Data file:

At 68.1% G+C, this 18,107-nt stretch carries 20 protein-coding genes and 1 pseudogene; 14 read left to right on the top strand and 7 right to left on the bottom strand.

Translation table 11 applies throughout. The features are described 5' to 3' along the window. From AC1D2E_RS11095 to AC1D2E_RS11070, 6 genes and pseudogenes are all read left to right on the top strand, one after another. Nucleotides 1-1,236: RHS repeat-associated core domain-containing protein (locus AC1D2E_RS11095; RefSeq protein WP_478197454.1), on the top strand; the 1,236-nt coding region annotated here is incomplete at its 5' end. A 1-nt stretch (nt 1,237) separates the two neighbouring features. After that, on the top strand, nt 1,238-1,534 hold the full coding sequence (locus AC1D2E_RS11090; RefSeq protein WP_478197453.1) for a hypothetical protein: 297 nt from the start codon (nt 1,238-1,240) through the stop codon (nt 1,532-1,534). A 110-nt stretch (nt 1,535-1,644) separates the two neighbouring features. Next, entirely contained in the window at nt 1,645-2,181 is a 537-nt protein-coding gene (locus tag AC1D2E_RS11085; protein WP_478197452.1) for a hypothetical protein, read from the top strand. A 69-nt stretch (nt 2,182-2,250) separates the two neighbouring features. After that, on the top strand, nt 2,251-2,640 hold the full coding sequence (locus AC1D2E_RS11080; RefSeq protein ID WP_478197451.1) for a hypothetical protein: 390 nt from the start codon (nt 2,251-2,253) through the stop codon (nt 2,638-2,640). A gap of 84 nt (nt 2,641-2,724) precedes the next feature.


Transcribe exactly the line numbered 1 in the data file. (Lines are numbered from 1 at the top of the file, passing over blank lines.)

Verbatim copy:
At 68.1% G+C, this 18,107-nt stretch carries 20 protein-coding genes and 1 pseudogene; 14 read left to right on the top strand and 7 right to left on the bottom strand.